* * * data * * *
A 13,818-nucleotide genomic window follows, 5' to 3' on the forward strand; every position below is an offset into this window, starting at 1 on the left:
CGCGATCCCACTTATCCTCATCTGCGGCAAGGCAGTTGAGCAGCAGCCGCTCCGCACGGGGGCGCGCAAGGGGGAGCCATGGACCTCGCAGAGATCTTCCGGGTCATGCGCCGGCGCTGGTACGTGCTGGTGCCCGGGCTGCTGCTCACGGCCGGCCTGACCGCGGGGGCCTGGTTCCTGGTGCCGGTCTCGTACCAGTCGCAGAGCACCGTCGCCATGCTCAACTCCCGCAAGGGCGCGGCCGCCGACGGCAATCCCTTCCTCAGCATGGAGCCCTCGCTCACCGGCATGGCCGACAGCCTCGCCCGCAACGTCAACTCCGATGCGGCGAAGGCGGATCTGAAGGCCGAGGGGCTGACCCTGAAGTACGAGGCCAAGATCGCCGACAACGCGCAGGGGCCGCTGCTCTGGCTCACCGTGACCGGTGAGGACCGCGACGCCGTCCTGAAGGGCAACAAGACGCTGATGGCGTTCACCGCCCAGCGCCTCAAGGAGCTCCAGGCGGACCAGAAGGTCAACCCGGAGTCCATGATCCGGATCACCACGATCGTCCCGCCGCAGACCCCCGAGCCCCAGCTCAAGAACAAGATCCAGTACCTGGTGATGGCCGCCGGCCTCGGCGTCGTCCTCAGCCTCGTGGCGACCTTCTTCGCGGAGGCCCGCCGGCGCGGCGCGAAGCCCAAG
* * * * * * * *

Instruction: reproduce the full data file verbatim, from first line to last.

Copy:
A 13,818-nucleotide genomic window follows, 5' to 3' on the forward strand; every position below is an offset into this window, starting at 1 on the left:
CGCGATCCCACTTATCCTCATCTGCGGCAAGGCAGTTGAGCAGCAGCCGCTCCGCACGGGGGCGCGCAAGGGGGAGCCATGGACCTCGCAGAGATCTTCCGGGTCATGCGCCGGCGCTGGTACGTGCTGGTGCCCGGGCTGCTGCTCACGGCCGGCCTGACCGCGGGGGCCTGGTTCCTGGTGCCGGTCTCGTACCAGTCGCAGAGCACCGTCGCCATGCTCAACTCCCGCAAGGGCGCGGCCGCCGACGGCAATCCCTTCCTCAGCATGGAGCCCTCGCTCACCGGCATGGCCGACAGCCTCGCCCGCAACGTCAACTCCGATGCGGCGAAGGCGGATCTGAAGGCCGAGGGGCTGACCCTGAAGTACGAGGCCAAGATCGCCGACAACGCGCAGGGGCCGCTGCTCTGGCTCACCGTGACCGGTGAGGACCGCGACGCCGTCCTGAAGGGCAACAAGACGCTGATGGCGTTCACCGCCCAGCGCCTCAAGGAGCTCCAGGCGGACCAGAAGGTCAACCCGGAGTCCATGATCCGGATCACCACGATCGTCCCGCCGCAGACCCCCGAGCCCCAGCTCAAGAACAAGATCCAGTACCTGGTGATGGCCGCCGGCCTCGGCGTCGTCCTCAGCCTCGTGGCGACCTTCTTCGCGGAGGCCCGCCGGCGCGGCGCGAAGCCCAAG